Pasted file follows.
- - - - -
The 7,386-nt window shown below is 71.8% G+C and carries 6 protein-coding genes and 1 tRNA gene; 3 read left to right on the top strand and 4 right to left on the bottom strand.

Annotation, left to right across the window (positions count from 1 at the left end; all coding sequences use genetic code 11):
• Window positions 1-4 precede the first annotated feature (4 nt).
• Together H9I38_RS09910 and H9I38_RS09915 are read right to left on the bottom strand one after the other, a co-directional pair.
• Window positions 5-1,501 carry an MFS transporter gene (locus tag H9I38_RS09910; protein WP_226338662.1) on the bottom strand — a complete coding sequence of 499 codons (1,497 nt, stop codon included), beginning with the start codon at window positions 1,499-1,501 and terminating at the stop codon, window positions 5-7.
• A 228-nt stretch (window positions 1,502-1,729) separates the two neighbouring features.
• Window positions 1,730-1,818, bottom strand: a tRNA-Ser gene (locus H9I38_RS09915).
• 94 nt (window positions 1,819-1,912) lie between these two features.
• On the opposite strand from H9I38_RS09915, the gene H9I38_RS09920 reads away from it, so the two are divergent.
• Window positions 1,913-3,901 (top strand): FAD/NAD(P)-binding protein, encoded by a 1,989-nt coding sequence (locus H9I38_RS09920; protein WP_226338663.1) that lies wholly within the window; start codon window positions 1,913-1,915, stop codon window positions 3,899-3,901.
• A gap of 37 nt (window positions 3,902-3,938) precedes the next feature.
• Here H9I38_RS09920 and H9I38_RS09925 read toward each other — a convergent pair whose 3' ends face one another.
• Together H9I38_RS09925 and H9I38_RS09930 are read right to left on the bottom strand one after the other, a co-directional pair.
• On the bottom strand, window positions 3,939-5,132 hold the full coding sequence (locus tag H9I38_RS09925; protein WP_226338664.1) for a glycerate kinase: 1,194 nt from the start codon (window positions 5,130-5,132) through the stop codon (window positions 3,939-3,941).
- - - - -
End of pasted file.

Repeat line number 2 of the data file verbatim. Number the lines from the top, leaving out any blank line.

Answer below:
Annotation, left to right across the window (positions count from 1 at the left end; all coding sequences use genetic code 11):